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HTML Tips and Tricks

by Scott Clark

The Client Is Always Right!

The bleeding edge of the Web is a fickle place to be. Let's face it...these days you're either designing for fans of Netscape Navigator or those of Microsoft Internet Explorer. Both browsers understand much of the same HTML tags (with the exception of a few browser-specific tags such as BGSOUND, EMBED and MARQUEE), but now the explosion of new HTML tags and scripting functions has gotten to the point that developers are asking themselves not only what browser, but what version of the browser are my clients using?

Fortunately, you can detect the exact browser type and show an appropriate page using JavaScript. You can also use CGI to do the same thing, so we'll explore both methods and let you decide which is more efficient for your site. Of course, using both methods also has its advantages, as you'll soon see.

The latest versions of both Navigator and Internet Explorer are able to interpret JavaScript code (although IE uses its own version of JavaScript called JScript). While there are several differences between JavaScript and JScript, both versions can utilize the Navigator object. The JavaScript Navigator object is used to find information about the user's browser. The Navigator object has four properties: appCodeName, which specifies the code name of the browser; appName, which specifies the name of the browser; appVersion, which specifies version information of the browser; and userAgent, which specifies the user-agent header.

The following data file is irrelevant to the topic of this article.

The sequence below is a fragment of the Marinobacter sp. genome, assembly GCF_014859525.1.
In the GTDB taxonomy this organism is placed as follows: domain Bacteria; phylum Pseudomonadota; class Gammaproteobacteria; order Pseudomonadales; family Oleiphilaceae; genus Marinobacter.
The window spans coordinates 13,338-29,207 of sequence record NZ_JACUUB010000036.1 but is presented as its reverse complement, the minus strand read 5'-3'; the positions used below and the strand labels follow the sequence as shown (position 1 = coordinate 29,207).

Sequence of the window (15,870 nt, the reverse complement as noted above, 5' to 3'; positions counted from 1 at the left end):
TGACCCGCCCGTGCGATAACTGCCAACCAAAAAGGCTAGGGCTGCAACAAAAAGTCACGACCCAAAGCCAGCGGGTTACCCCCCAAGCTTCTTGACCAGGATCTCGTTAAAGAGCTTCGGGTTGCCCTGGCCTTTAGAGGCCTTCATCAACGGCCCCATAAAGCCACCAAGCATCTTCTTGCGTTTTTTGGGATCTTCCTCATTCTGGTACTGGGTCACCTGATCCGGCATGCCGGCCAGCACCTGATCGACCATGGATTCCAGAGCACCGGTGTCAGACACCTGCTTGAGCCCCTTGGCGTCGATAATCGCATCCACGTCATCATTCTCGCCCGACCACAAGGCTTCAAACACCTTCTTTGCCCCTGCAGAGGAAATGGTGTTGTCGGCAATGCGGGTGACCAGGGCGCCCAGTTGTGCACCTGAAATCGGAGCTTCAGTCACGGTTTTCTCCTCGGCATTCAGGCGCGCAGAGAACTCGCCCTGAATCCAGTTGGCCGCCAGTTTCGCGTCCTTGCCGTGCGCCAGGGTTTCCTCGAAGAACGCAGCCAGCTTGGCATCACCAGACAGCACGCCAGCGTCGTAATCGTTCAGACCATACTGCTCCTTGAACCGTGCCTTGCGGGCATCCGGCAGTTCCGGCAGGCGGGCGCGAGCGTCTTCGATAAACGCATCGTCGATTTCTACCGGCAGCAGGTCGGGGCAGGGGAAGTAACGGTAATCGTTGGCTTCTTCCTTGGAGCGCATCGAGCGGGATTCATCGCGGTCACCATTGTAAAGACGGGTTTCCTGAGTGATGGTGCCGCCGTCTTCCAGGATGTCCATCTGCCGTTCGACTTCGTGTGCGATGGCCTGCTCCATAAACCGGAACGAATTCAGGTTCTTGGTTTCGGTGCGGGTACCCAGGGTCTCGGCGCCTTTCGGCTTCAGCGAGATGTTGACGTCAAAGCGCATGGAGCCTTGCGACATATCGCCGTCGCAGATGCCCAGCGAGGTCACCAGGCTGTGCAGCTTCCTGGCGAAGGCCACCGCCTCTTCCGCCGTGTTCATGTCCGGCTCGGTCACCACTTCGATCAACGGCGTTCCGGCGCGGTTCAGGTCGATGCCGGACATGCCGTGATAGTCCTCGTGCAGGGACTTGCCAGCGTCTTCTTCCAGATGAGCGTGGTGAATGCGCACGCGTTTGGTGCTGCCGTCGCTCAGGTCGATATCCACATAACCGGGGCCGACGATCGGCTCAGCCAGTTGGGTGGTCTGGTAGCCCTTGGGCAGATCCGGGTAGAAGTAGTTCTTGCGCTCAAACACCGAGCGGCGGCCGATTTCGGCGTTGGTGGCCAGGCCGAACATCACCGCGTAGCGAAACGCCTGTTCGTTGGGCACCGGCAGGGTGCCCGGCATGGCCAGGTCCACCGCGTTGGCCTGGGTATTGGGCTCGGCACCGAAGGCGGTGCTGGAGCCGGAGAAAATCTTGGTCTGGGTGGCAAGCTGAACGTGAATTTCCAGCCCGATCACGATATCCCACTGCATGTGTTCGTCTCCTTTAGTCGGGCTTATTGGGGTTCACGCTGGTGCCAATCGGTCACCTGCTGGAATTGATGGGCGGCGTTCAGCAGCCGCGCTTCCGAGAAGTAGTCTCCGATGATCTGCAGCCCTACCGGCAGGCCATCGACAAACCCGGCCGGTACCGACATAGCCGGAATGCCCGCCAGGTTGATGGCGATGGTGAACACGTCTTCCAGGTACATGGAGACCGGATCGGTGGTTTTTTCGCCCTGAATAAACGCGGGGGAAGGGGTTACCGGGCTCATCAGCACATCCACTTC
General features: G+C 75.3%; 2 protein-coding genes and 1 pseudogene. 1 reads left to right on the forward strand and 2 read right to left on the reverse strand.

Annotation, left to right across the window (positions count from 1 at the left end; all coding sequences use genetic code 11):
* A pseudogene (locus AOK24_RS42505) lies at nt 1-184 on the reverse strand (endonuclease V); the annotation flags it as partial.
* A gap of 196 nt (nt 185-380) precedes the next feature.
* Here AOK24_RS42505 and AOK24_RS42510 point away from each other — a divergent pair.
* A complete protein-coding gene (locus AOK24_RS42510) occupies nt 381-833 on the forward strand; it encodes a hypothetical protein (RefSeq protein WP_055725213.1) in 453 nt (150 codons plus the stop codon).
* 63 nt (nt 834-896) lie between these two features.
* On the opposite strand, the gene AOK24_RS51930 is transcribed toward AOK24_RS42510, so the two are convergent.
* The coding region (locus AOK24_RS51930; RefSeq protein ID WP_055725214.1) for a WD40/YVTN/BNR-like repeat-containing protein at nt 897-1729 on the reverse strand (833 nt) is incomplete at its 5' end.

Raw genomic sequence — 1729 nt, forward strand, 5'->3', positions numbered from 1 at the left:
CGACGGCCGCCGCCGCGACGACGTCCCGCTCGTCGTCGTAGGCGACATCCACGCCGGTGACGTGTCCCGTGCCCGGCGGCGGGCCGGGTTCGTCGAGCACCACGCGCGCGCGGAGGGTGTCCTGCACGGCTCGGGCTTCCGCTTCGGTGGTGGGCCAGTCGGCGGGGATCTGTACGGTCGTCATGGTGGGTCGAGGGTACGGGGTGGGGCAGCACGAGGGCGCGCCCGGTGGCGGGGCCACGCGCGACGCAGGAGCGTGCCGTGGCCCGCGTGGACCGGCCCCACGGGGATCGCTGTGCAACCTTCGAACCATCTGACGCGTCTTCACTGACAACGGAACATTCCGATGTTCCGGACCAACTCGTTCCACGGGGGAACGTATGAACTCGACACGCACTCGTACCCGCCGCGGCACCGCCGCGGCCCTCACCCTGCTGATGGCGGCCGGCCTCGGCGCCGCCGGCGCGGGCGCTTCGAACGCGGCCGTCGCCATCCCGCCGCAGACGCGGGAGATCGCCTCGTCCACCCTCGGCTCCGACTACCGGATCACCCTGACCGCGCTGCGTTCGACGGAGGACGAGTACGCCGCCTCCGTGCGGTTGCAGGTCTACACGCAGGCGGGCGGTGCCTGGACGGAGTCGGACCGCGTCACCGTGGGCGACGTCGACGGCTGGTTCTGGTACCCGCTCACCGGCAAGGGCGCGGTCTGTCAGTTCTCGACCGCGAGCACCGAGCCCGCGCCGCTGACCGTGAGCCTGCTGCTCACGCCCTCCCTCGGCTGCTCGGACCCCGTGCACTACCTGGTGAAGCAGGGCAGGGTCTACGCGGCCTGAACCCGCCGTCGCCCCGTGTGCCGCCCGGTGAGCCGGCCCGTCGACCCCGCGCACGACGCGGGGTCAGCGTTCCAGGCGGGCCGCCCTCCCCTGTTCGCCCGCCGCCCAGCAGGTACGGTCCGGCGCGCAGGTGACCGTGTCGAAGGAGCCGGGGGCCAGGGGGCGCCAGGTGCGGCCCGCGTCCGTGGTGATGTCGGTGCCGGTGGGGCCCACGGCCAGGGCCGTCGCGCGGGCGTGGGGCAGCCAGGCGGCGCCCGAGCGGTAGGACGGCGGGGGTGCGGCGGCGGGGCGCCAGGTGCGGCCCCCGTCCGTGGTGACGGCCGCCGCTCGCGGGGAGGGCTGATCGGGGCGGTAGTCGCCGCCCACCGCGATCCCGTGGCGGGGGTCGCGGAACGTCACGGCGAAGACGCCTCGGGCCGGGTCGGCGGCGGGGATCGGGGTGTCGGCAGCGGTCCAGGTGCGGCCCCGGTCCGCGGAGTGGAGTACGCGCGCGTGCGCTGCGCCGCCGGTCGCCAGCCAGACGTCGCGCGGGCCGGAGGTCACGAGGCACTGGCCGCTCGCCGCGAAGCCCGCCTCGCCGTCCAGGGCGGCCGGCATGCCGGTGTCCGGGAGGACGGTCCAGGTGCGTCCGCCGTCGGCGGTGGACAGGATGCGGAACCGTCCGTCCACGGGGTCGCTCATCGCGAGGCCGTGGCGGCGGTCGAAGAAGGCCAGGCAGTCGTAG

Using the navigator.userAgent, for instance, I can get the value that was sent by the client in the user-agent header that identifies the type of browser (i.e. Mozilla, Netscape's code name), version, and the platform that the client is running. Obviously this information can come in very handy. There are a lot of great new JavaScript techniques (Image objects, mouseOut, etc.) that can only be used if the client is running Navigator version 3.0 or greater. If a client doesn't have it, you want them to see a page that works for the version they're using. The JavaScript code that can accomplish that looks like this:

 <SCRIPT LANGUAGE = "JavaScript"> var version = 0; if (navigator.userAgent.indexOf("Mozilla/3.0") != -1)version = 3; else if (navigator.userAgent.indexOf("MSIE") != -1) version = 1; else if (navigator.userAgent.indexOf("Mozilla/2.0") != -1) version = 2; else version = 0; function browser_type() {
if (version == 3) return "Netscape Version 3.0"; if (version == 2) return "Netscape Version 2.x"; if (version == 1) return "Microsoft Internet Explorer 3.0"; if (version == 0) return "an off-the-wall JavaScript browser";

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